Nearly every culture in the world has some kind of Jabs Bar culture or history of alcohol. Indeed, the potable has been around for several million years, with some scholars dating its origin to the Neolithic Era. This puts the birth of alcohol—at least in some circles—around 10,000 BC. Other early civilizations have evidence of alcohol, though at much later times: 3150 BC in Egypt, 3000 BC in Babylon, 2000 BC in pre-Hispanic Mexico, and 1500 BC in Sudan.
ALCOHOL’S EARLY LIFE
While we have no way of really knowing when, exactly, alcohol first came into existence, scientific chemical tests on residue taken from ancient jars dating back to the neolithic Jiahu village in Northeaster China do suggest that fermented beverages might have been around at this time. These drinks would have been made from grapes, honey, rice, and even hawthorn berries at some point, roughly, between 7,000 and 6600 BC. It has also become apparent that people in the Middle East were making similar concoctions out of barley and grape around the same time.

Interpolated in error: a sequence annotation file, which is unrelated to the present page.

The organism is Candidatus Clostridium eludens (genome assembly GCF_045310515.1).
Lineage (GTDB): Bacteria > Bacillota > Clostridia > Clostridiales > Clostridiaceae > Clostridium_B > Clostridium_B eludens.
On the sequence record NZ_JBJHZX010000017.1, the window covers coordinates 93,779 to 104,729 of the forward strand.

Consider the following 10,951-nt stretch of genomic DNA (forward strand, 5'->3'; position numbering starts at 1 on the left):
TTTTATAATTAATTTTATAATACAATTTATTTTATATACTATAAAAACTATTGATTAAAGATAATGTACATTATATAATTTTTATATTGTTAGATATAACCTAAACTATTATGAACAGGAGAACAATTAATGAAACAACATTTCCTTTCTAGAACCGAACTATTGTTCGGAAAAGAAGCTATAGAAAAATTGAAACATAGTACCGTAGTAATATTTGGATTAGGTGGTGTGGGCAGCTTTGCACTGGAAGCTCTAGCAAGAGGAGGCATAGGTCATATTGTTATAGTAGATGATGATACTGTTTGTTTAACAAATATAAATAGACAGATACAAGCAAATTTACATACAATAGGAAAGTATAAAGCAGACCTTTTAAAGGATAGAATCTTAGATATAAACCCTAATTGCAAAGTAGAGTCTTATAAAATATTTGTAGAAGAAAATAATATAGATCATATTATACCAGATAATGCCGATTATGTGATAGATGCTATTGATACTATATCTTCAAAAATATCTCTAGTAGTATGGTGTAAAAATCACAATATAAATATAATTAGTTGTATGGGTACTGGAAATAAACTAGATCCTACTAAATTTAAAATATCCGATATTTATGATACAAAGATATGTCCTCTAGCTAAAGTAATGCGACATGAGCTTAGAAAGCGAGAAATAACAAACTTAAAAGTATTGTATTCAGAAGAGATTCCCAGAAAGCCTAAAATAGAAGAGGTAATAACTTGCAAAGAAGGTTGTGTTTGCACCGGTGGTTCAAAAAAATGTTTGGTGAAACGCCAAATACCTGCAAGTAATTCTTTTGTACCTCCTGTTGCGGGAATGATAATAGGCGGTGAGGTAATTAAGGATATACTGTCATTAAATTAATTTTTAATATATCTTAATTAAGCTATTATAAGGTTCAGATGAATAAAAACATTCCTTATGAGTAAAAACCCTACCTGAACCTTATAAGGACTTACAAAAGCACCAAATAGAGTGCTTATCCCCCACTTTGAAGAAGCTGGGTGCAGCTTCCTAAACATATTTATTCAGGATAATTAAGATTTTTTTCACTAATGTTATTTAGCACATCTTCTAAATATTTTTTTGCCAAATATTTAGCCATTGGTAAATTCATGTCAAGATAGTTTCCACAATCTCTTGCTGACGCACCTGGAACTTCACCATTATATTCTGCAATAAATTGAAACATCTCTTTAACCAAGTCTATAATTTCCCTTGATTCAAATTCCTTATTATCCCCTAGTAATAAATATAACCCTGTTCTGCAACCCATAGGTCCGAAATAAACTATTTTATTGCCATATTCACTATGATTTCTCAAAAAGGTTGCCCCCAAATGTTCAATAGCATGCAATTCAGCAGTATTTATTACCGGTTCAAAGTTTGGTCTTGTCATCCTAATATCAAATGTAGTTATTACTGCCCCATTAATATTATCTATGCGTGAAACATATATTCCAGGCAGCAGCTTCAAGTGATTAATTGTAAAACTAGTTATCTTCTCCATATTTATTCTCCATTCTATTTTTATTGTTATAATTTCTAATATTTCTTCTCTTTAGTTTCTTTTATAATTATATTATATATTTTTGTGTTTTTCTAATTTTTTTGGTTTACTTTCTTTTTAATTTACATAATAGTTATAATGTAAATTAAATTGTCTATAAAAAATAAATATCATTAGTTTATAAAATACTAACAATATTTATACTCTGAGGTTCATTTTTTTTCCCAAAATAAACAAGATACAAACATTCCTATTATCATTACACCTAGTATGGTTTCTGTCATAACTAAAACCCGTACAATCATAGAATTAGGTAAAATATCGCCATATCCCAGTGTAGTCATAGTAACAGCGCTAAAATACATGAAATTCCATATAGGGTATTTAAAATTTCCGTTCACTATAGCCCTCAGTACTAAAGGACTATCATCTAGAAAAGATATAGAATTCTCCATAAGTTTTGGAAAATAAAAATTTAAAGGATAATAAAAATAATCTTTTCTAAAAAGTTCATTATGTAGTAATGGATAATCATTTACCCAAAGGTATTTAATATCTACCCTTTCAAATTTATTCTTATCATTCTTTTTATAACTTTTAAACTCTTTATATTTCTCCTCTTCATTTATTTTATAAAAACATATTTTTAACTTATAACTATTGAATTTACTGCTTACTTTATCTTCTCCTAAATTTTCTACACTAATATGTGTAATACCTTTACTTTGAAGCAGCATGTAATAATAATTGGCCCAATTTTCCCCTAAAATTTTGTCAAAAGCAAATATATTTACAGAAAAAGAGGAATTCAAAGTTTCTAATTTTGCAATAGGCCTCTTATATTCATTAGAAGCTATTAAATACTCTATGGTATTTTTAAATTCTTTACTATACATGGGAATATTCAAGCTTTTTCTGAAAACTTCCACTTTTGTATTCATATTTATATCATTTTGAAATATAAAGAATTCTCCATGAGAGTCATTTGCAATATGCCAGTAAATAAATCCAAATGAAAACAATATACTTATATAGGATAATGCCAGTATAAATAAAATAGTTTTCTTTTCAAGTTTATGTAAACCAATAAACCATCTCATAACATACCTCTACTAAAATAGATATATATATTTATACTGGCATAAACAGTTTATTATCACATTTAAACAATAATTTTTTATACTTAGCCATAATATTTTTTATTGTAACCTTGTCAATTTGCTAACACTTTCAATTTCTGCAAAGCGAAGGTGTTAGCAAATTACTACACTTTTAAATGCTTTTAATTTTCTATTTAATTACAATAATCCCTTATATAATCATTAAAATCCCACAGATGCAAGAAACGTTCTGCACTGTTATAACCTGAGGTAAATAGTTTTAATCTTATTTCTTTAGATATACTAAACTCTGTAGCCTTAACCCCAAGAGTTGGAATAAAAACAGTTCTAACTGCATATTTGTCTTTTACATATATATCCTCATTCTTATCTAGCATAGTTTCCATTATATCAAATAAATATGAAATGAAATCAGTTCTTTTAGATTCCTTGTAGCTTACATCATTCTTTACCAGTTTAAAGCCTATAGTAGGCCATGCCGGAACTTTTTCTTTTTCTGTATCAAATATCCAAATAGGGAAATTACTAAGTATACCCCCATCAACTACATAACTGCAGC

In Sumeria and Egypt, texts dating to around 2100 BC make mention of alcohol, but only used as a form of medicine. You can even find recommendations for serving alcoholic beverages to those with depression or maybe those facing pending death as a means to forget misery, in the Hebrew Bible.
THE EMERGENCE OF WINE
Wine, of course, is one of the oldest beverages known to Man, particularly because the evidence seems to confirm that we first started making wine—as we know it today, at least—not long after the evidence shows for the earlier forms of alcohol. Indeed, history suggests wine came about in the country of Georgia about 6,000 BC. In addition, the earliest confirmed evidence of wine production dates to roughly 5400 BC.
While wine must have certainly been produced since then it does not really make a significant appearance on the timeline again until, around 1 BC, in Classical Greece. Obviously, both the ancient Greeks and Romans consumed wine, albeit their versions were diluted from the wine we know today.